Around these parts, Trevante Rhodes is only the second most popular member of the Little Elm High School class of 2008.

Movies

For Ex-Little Elm Sprinter, Provocative Moonlight Puts Acting Career in the Fast Lane

As a straight man playing an openly gay role, he approached the subject matter with an open mind. And he hopes that moviegoers can do the same.

Chiron, the lead character in Moonlight, is an outcast. He grows up with a drug-addicted single mother, no consistent father figure or male role model, and a bleak socioeconomic outlook.

But more than anything, his troubles stem from the fact that Chiron is gay. He’s also black, which — as the film argues without explicitly saying so — puts him at a further disadvantage because of hypersensitive notions of masculinity and unspoken expectations within his own community.

Trevante Rhodes, the Little Elm native who plays the adult Chiron in the highly acclaimed project from director Barry Jenkins, was touched by the film’s heartfelt portrayal of unrequited love. As a straight man playing an openly gay role, he approached the subject matter with an open mind. And he hopes that moviegoers can do the same, regardless of cultural background.

“I was just raised differently. My mother has always emphasized loving everybody and everything for what it is and who they are. I never had the struggle of breaking down these walls or this notion that something is taboo,” Rhodes said during a recent stop in Dallas. “[The film] is a way to develop a certain understanding as a people. Love is the most important currency we have. We are individuals, but we are the same. Unifying us is what I think is most important about the film.”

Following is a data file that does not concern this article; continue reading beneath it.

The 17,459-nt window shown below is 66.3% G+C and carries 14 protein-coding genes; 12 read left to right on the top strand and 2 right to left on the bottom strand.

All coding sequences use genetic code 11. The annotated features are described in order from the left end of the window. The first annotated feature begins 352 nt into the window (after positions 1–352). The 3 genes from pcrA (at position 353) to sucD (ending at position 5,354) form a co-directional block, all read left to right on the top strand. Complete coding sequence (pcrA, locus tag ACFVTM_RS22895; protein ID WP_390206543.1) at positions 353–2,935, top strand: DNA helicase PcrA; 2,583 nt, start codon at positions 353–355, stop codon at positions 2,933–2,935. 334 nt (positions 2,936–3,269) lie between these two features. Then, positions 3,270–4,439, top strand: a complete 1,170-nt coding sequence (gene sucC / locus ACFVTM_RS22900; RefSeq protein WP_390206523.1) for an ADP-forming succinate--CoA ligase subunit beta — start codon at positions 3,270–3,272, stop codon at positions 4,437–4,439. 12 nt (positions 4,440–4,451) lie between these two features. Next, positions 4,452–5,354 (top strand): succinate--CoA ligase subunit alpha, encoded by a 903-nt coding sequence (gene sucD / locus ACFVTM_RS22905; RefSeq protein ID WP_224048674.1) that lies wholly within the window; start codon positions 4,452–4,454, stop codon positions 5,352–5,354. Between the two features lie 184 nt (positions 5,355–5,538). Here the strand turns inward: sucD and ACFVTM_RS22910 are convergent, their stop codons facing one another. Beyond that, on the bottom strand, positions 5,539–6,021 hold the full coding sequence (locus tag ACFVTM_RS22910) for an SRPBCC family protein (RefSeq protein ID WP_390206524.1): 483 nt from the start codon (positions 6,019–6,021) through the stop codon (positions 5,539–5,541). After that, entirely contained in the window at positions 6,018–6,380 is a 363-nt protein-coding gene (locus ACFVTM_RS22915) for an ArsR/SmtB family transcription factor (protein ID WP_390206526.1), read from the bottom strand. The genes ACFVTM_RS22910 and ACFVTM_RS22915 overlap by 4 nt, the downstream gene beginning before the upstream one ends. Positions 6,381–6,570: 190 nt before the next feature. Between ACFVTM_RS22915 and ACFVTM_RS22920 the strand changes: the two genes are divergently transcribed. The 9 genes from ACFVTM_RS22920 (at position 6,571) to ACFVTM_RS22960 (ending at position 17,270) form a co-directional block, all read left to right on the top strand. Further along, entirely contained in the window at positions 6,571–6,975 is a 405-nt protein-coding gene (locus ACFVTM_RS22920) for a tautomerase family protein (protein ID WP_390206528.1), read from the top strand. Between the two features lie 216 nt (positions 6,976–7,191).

Jenkins’ script — based on an autobiographical stage play by Tarell McCraney — explores Chiron’s journey of self-discovery in three chapters, each approximately 10 years apart, beginning with a youngster (Alex Hibbert) spending early formative years in the Miami projects during the 1990s, when he rebels against his mother (Naomie Harris) by befriending a drug dealer (Mahershala Ali).

As he transitions to high school, Chiron (Ashton Sanders) experiences a sexual awakening even as relentless bullying leaves him feeling more lonely and vulnerable. As a young adult, he’s developed a hardened macho exterior while retaining the same inner turmoil as he reluctantly reunites with a man (Andre Holland) from his past.

Since he appears only in the final segment of the film, Rhodes was on set for just a week. He never met with the two younger actors who played Chiron, which was intentional on Jenkins’ part. The filmmaker wasn’t as concerned with physical similarities among his three actors as he was with emotional continuity. And he urged each performer to interpret the character separately.

“The first time I saw it, it felt like a magic trick. You knew what was coming, but I didn’t know how fluid it would actually play out,” Rhodes said. “When I saw Alex, I felt like it was a reincarnation of myself. Barring some change in the nose, that’s how I looked when I was younger. I used to be the tall, skinny cat. It was kind of surreal to see it.”

Rhodes, 26, comes from an athletic background. In high school, he was a running back, and Cowboys receiver Cole Beasley was his quarterback. He also was an all-state sprinter and went to the University of Texas on a track scholarship, where he was part of a relay quartet that included future Olympic long jumper Marquise Goodwin.

At UT, Rhodes took a drama class to fulfill a theater requirement. He was approached by a casting director in Austin, which deepened his interest, and then moved to Los Angeles after graduation, eventually landing a recurring role on a Tyler Perry sitcom. Now he’s on track for a career breakthrough.

“Athletics and acting are so similar,” he said. “Track and field is the most individualized team sport, and if you think about it, so is acting. You put forth your best effort in your race so the team in its entirety can win.”

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